I donít quite get the fuss about whom and what to trust or loosing money. Are we talking about a home to live in or an investement?
Neither in England nor Germany for that matter would I even dream to buying property off ebay. Besides, if it is very very cheap always remember there is no such thing as a bargain. If it is too good to be true it probably is.
I would and always employ lawyers, surveyors and notaries to look at the fine print before parting with any money. So, it follows I donít have to trust an agent, any agent as this is what I have lawyers for. And as my partner is one, I donít have too far to go.
Secondly, if you are looking to live abroad and seek your idyllic hideaway then what does value matter???? I have never ever seen my home as an investment, most certainly not with the view to flogging it in a few year and move on. I seek a home because I like the place, the village, the people and want to stay for some time. OK, one day my kids will inherit it and then value may matter but I donít think I will be moving many more times in my life. SO, I give a toss if it stagnates for the next 20 years or even go down by 20K in value what do I care, it is paid for anyhow.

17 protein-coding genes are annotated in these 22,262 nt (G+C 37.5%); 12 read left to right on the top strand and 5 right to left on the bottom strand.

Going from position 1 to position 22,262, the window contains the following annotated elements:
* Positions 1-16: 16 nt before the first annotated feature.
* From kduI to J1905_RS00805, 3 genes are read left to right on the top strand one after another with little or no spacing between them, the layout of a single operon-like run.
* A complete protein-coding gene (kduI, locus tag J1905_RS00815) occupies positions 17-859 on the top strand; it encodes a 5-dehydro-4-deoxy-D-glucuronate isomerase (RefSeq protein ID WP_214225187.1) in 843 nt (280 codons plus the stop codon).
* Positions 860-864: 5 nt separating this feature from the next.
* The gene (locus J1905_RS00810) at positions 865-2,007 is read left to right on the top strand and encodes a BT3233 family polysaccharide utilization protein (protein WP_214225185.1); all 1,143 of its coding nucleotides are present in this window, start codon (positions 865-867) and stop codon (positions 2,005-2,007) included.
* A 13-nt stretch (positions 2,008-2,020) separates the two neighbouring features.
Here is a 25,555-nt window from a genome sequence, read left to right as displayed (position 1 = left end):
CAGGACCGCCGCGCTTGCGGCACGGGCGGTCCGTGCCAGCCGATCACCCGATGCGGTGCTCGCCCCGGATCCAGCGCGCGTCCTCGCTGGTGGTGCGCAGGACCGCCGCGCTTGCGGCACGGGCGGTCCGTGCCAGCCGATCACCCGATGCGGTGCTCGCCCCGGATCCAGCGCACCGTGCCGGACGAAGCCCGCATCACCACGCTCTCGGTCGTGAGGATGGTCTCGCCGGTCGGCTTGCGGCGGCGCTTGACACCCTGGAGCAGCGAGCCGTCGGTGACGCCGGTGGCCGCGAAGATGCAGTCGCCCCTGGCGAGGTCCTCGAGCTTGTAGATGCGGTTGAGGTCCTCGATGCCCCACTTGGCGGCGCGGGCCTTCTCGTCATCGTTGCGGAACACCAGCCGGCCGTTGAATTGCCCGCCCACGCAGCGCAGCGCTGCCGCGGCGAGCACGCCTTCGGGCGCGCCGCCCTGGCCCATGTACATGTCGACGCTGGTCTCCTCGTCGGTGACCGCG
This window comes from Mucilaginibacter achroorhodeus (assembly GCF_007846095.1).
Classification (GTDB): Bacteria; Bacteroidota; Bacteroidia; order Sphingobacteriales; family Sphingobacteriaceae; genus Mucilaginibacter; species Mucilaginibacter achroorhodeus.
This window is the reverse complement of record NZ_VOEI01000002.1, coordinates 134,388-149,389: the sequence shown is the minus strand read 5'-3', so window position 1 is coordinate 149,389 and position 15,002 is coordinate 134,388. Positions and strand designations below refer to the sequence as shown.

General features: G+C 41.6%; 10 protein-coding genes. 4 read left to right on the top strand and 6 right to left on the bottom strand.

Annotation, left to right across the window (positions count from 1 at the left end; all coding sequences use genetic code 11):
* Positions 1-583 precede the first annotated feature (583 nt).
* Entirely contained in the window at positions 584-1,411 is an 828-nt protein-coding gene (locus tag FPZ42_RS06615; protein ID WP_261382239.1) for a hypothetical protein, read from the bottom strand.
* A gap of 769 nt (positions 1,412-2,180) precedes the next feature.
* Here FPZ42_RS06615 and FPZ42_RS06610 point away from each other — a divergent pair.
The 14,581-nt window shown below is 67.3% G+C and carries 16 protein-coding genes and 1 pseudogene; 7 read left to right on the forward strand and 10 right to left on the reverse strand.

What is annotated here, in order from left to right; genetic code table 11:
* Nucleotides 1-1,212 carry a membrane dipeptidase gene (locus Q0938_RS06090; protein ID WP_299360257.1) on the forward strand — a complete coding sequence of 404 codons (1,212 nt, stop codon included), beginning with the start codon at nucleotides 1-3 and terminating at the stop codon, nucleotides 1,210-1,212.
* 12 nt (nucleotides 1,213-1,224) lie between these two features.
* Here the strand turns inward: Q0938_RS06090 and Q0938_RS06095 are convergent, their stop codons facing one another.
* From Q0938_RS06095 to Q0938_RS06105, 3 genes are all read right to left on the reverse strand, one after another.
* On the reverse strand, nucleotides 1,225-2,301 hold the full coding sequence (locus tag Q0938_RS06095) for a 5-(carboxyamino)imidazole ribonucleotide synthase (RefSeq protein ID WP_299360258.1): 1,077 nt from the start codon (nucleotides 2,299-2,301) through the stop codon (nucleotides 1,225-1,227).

However, if you seek investment then you take your risk, that is part of the game.

As a Bulgarian who's had some dealings in selling family property, I completely agree with the first post. Everything comes down to 'Take the Money and Run', from the realtors (the biggest crooks of the scheme), to the (fake) lawyers to the (fake) notaries, or even the legit ones.
They know you're attracted to the low cost of living and believe you're loaded. What's 100 000€ or half that to a Westerner? Isn't that a 2-weeks pay over there? I could go on with a review of our national mentality, but it would be pointless.
There are laws in Bulgaria, but nobody's abiding by them or said laws undergo constant 'adaptations' to suit the interests of the vendor and the realtor (& lawyer etc.) he's in bed with. And don't expect any help from the authorities, not so much due to corruption, merely because you're a dumb rich person from the West who should have known better. In the words of Jeremy Clarkson, the bulgarian judicial system more often than not simply decides 'to have lunch'.
Quite frankly, as a native of the country the fact that I speak the language didn't help me much when it came down to figuring out the legal procedures. I was just lucky. Learning bulgarian would only help prevent what's been said behind your back, but who's got time for lessons?
Besides, the construction quality in 99% of the buildings post-communist era is at best, poor. Mostly dangerous. Countless reports of people getting severly injured or even being killed - two girls in the centre of Sofia a few years back, a hotel crumbling down on the Black Sea coast this month etc. - are flooding the news.
Realtors rely on cheap unsafe properties to make their sales to foreigners, because that's what the natives are buying 99% of the time, given the level of revenues in the country. Consider that a 300000€ loan is signed over 25 years, given you have a decent job... If you're a Westerner, realtors assume you're carrying that amount on you when you land...